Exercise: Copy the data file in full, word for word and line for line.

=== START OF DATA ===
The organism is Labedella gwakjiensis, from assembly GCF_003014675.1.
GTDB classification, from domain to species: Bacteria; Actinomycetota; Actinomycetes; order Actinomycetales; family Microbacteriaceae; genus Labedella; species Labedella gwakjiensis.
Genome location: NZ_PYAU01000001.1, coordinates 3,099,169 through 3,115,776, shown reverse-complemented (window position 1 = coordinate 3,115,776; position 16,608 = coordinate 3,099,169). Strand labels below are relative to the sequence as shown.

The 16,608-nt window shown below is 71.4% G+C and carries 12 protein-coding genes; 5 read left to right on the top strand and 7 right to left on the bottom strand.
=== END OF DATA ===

The organism is Labedella gwakjiensis, from assembly GCF_003014675.1.
GTDB classification, from domain to species: Bacteria; Actinomycetota; Actinomycetes; order Actinomycetales; family Microbacteriaceae; genus Labedella; species Labedella gwakjiensis.
Genome location: NZ_PYAU01000001.1, coordinates 3,099,169 through 3,115,776, shown reverse-complemented (window position 1 = coordinate 3,115,776; position 16,608 = coordinate 3,099,169). Strand labels below are relative to the sequence as shown.

The 16,608-nt window shown below is 71.4% G+C and carries 12 protein-coding genes; 5 read left to right on the top strand and 7 right to left on the bottom strand.